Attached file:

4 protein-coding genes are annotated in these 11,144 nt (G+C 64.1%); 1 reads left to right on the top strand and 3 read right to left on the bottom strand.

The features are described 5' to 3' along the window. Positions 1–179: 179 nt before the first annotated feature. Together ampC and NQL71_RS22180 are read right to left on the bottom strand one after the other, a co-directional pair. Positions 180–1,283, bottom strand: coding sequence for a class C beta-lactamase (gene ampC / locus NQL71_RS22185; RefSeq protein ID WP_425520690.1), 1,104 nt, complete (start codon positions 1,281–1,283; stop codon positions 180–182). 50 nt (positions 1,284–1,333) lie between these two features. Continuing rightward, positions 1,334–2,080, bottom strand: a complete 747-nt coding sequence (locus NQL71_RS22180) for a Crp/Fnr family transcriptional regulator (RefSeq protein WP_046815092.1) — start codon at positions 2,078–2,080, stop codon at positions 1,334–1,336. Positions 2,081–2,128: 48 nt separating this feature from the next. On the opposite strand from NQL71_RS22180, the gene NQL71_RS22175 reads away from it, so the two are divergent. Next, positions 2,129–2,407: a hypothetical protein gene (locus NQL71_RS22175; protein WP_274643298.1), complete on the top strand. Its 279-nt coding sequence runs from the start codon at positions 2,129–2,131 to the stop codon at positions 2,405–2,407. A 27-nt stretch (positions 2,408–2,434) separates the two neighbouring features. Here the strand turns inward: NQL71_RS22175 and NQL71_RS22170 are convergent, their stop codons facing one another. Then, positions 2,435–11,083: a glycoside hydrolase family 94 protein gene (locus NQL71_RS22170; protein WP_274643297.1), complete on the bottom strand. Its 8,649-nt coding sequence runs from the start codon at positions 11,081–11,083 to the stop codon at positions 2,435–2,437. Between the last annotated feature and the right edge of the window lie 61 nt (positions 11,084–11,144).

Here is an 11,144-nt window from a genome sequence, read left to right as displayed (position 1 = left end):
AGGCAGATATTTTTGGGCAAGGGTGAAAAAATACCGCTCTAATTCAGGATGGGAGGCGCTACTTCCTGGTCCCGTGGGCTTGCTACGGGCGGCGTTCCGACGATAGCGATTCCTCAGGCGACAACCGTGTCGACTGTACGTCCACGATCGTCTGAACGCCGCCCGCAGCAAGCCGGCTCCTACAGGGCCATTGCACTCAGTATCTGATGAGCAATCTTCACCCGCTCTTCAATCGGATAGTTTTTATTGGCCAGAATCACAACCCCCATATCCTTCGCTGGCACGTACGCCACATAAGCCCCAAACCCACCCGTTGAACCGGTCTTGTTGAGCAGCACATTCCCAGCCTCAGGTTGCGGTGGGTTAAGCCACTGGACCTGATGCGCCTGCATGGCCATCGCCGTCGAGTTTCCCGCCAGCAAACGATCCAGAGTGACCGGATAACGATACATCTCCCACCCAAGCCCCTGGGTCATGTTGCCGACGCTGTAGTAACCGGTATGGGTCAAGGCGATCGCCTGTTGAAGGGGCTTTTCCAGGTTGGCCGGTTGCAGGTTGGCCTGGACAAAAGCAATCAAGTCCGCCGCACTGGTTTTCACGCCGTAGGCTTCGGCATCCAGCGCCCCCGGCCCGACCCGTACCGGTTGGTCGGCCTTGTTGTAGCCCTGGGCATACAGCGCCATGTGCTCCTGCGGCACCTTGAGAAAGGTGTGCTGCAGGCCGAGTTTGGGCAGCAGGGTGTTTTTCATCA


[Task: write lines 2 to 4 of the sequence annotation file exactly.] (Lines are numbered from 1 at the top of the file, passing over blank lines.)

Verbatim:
The features are described 5' to 3' along the window. Positions 1–179: 179 nt before the first annotated feature. Together ampC and NQL71_RS22180 are read right to left on the bottom strand one after the other, a co-directional pair. Positions 180–1,283, bottom strand: coding sequence for a class C beta-lactamase (gene ampC / locus NQL71_RS22185; RefSeq protein ID WP_425520690.1), 1,104 nt, complete (start codon positions 1,281–1,283; stop codon positions 180–182). 50 nt (positions 1,284–1,333) lie between these two features. Continuing rightward, positions 1,334–2,080, bottom strand: a complete 747-nt coding sequence (locus NQL71_RS22180) for a Crp/Fnr family transcriptional regulator (RefSeq protein WP_046815092.1) — start codon at positions 2,078–2,080, stop codon at positions 1,334–1,336. Positions 2,081–2,128: 48 nt separating this feature from the next. On the opposite strand from NQL71_RS22180, the gene NQL71_RS22175 reads away from it, so the two are divergent. Next, positions 2,129–2,407: a hypothetical protein gene (locus NQL71_RS22175; protein WP_274643298.1), complete on the top strand. Its 279-nt coding sequence runs from the start codon at positions 2,129–2,131 to the stop codon at positions 2,405–2,407. A 27-nt stretch (positions 2,408–2,434) separates the two neighbouring features. Here the strand turns inward: NQL71_RS22175 and NQL71_RS22170 are convergent, their stop codons facing one another. Then, positions 2,435–11,083: a glycoside hydrolase family 94 protein gene (locus NQL71_RS22170; protein WP_274643297.1), complete on the bottom strand. Its 8,649-nt coding sequence runs from the start codon at positions 11,081–11,083 to the stop codon at positions 2,435–2,437. Between the last annotated feature and the right edge of the window lie 61 nt (positions 11,084–11,144).

Here is an 11,144-nt window from a genome sequence, read left to right as displayed (position 1 = left end):
AGGCAGATATTTTTGGGCAAGGGTGAAAAAATACCGCTCTAATTCAGGATGGGAGGCGCTACTTCCTGGTCCCGTGGGCTTGCTACGGGCGGCGTTCCGACGATAGCGATTCCTCAGGCGACAACCGTGTCGACTGTACGTCCACGATCGTCTGAACGCCGCCCGCAGCAAGCCGGCTCCTACAGGGCCATTGCACTCAGTATCTGATGAGCAATCTTCACCCGCTCTTCAATCGGATAGTTTTTATTGGCCAGAATCACAACCCCCATATCCTTCGCTGGCACGTACGCCACATAAGCCCCAAACCCACCCGTTGAACCGGTCTTGTTGAGCAGCACATTCCCAGCCTCAGGTTGCGGTGGGTTAAGCCACTGGACCTGATGCGCCTGCATGGCCATCGCCGTCGAGTTTCCCGCCAGCAAACGATCCAGAGTGACCGGATAACGATACATCTCCCACCCAAGCCCCTGGGTCATGTTGCCGACGCTGTAGTAACCGGTATGGGTCAAGGCGATCGCCTGTTGAAGGGGCTTTTCCAGGTTGGCCGGTTGCAGGTTGGCCTGGACAAAAGCAATCAAGTCCGCCGCACTGGTTTTCACGCCGTAGGCTTCGGCATCCAGCGCCCCCGGCCCGACCCGTACCGGTTGGTCGGCCTTGTTGTAGCCCTGGGCATACAGCGCCATGTGCTCCTGCGGCACCTTGAGAAAGGTGTGCTGCAGGCCGAGTTTGGGCAGCAGGGTGTTTTTCATCA